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Robert Crosnoe, Chair CLA 3.306, Mailcode A1700, Austin, TX 78712 • 512-232-6300

Spring 2009

SOC 389K • 1-GEN APPROACH TO STUDY OF POP

Unique Days Time Location Instructor
45825
-

Hummer

Course Description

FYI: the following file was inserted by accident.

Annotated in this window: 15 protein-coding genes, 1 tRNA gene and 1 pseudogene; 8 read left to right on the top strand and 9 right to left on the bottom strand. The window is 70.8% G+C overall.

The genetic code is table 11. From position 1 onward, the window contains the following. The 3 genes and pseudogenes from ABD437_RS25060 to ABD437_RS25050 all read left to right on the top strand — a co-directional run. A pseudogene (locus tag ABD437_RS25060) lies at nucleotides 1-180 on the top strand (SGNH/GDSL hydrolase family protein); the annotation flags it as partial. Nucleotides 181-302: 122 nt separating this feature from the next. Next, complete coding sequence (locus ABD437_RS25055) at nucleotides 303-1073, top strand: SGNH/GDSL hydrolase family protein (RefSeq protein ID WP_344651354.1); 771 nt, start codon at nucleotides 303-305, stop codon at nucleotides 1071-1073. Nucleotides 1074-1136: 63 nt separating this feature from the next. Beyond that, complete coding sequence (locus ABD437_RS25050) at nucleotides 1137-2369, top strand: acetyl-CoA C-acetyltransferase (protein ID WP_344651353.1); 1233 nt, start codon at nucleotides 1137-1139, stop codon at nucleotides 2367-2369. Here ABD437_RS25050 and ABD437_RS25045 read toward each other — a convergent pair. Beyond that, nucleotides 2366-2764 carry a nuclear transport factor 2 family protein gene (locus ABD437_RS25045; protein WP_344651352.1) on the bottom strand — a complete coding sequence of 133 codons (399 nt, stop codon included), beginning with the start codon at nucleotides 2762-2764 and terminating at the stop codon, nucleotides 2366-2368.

The purpose of this course is to provide an overview of the field of social demography. We will cover the basic population processesfertility, mortality, and migration/distributionalong with brief introductions to theory, data, and methods. The two main goals of this course are to: 1) introduce students to both classic and current literature in the field of social demography; 2) teach students to critically assess the major literature in the area. Our focus on "social demography" reflects the orientation of understanding population processes through a sociological lens. This does not eliminate other population perspectives (e.g., geographic, biological, economic, etc&) from consideration in this course, but the focus here tends to be on the social. There is no fully satisfactory textbook for this course. The comprehensive reference work of Hauser and Duncan (1959), entitled The Study of Population: An Inventory and Appraisal (Chicago: University of Chicago Press), served as such for awhile and is well worth taking a look at. More recently (2006), Poston and Micklin edited the Handbook of Population, which covers the key topical areas of population in as comprehensive a fashion as possible in one volume. It is an important contemporary resource for population students and we will, in fact, be reading a number of chapters from that volume; thus, you may want to consider buying the paperback version of this book as an excellent reference. On a more basic (introductory) level, the Population Reference Bureau (www. prb.org) publishes their Population Bulletin on a quarterly basis, as well as monthly newsletter updates, annual data sheets for the world and the United States, and more. I urge you to become aware of the PRB publications and website because of the high value of their information for students of population. And on the technical side, we will draw a bit from the Siegel and Swanson (2004) demographic methods books in this course (full citation is below); this is a valuable source for students of demography at every level and is well worth purchasing at some point. Overall, the course will mainly focus on selected readings pulled from journals and books. Note, though, that a survey course of this kind, no matter how intensive, can only cover a small fraction of important readings in the field. Further, we will concentrate most of our effort on the core subjects of theory, data/methods, fertility, mortality, and migration/distribution with relatively little attention given to many emerging areas of demography (e.g., population aging, family demography, biodemography, etc..). Thus, I urge you to pay attention to articles published in the five leading outlets in the fieldDemography, Population and Development Review, Population Studies, Population Research and Policy Review, and Demographic Researchalong with other well-respected journals in the field (e.g., International Migration Review, Social Biology) and related fields (e.g., sociology, family studies, economics, geography, epidemiology, biology) on a regular basis as you progress throughout your graduate program and career.

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